2-minute jail fight between Jacksonville inmate and another twice his size ends in death

2-minute jail fight between Jacksonville inmate and another twice his size ends in death

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Coty Joseph Riley’s March 19 obituary is short but sweet.

Born April 7, 1990, in Tampa, it said the 31-year-old Jacksonville man was “extremely loved and will be missed.”

“In memory of the man he was and life he lived through good times and bad,” it continues. “He will forever be in our hearts.

His spiral to that obituary started with an armed-robbery arrest on Jan. 29, 2021, then a March 4 fight with a fellow inmate over twice his size in the Duval County jail over a $2 bag lunch, newly released Sheriff’s Office and State Attorney’s Office documents show.

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It continued with the 320-pound suspect punching or shoving the 145-pound Riley hard enough so that he “fell against the wall or possibly a shelf inside of the cell” and hit his head, part of an 18-page disposition report said. The report has multiple inmate witnesses telling detectives the bigger man then “continuously punched the victim in the face and head while he was lying on the floor.”

Riley died two weeks later at UF Health, and the medical examiner eventually ruled it a homicide and the cause blunt-force trauma to the head, the report said.

Late last month the investigation ruled Riley’s death a justifiable homicide because Riley was deemed the initial aggressor and punched first, putting the suspect in a headlock in mutual combat.

Riley's Florida Department of Corrections inmate photo.

Riley’s Florida Department of Corrections inmate photo.

Of the inmates who witnessed the initiation of the fight, “all describe the deceased victim as the first aggressor” with the suspect “returning non-deadly force to the deceased victim’s non-deadly force,” according to that two-page disposition report from the State Attorney’s Office.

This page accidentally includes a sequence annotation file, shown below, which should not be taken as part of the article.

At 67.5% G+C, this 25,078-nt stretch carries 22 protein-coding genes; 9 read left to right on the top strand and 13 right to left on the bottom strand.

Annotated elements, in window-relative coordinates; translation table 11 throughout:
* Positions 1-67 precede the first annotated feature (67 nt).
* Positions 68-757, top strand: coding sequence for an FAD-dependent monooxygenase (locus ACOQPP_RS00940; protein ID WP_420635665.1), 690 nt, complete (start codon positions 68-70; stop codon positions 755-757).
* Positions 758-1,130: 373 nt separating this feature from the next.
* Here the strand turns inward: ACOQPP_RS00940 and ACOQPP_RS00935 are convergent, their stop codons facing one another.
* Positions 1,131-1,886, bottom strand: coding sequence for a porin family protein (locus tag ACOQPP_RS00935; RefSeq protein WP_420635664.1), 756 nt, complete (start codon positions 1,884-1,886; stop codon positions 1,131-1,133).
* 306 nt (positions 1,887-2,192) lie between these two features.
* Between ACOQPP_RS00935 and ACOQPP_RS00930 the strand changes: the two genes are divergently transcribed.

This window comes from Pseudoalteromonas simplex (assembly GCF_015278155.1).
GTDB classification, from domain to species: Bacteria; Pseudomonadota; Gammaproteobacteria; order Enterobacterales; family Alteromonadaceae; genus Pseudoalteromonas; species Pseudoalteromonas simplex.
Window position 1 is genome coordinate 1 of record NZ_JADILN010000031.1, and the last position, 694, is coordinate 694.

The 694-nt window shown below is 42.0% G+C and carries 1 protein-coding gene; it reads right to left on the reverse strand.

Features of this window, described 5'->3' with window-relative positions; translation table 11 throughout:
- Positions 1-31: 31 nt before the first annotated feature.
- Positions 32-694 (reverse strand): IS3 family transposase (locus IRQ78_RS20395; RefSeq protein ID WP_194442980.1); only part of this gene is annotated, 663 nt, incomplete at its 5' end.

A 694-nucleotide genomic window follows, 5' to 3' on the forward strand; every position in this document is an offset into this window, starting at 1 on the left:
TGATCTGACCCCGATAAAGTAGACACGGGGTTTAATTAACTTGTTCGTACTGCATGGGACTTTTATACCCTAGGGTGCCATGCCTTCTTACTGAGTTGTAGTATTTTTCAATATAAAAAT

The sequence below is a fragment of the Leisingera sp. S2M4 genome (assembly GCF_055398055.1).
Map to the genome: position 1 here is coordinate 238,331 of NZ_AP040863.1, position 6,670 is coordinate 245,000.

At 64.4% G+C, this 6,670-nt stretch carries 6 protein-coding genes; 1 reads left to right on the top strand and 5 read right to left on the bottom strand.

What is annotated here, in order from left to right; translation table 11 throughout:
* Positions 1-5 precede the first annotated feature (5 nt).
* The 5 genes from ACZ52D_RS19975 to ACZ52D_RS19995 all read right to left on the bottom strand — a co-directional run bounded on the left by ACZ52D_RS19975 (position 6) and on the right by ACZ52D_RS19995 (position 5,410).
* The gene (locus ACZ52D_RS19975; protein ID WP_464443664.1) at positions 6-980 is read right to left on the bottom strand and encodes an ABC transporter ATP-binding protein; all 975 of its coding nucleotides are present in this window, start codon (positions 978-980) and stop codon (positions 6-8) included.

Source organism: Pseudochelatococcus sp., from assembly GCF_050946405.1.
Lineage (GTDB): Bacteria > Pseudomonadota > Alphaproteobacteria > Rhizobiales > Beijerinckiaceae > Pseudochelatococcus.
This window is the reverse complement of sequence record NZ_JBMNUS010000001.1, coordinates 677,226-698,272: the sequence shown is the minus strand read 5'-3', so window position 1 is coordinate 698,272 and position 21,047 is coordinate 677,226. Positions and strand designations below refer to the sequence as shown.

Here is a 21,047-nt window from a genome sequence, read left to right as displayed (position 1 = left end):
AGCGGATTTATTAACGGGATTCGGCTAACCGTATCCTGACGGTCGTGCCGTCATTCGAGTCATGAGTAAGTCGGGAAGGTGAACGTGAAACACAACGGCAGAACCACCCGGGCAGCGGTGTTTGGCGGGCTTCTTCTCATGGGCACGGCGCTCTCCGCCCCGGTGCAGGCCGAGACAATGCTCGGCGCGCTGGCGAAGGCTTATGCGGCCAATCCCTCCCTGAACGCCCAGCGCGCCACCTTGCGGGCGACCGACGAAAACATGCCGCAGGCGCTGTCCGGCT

“In fact, all the witnesses expressed great surprise that the deceased victim had died because of the injuries sustained during this physical fight,” the report said.

It said Riley suffered a skull fracture when the suspect pushed himself out of the headlock and punched him into the wall. The skull fracture led to the brain bleed that was the proximate cause of death, according to the report.

“Criminal charges against this suspect cannot be pursued as the force he used was legally justified,” the report concluded about the suspect. The Florida Times-Union is not naming the 35-year-old because of this conclusion.

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The report also said the fight was captured on surveillance footage from the jail.

The State Attorney’s Office declined to comment further than providing its report. And the Sheriff’s Office did not respond to questions about its part in the justification decision.

As for Riley’s mother, Christina Cortez, in the hospital when her son was pronounced dead, she said she just wanted to get through Mother’s Day before she spoke more. But she added she has “her own concerns” in a brief text message to The Florida Times-Union.

In addition, Riley’s case follows an inmate death in August after 30-year-old Daniel Christian Taylor was subdued by several officers and left bloodied during an arrest, then ultimately taken off life support.

JSO staff didn’t even know there was a fight

The 18-page disposition report in the latest case is exhaustive, with detectives interviewing multiple inmate witnesses, plus jail medical and corrections staff.

Riley was housed on the second floor in the Violent Crimes Reduction Unit at the jail at 500 E. Adams St.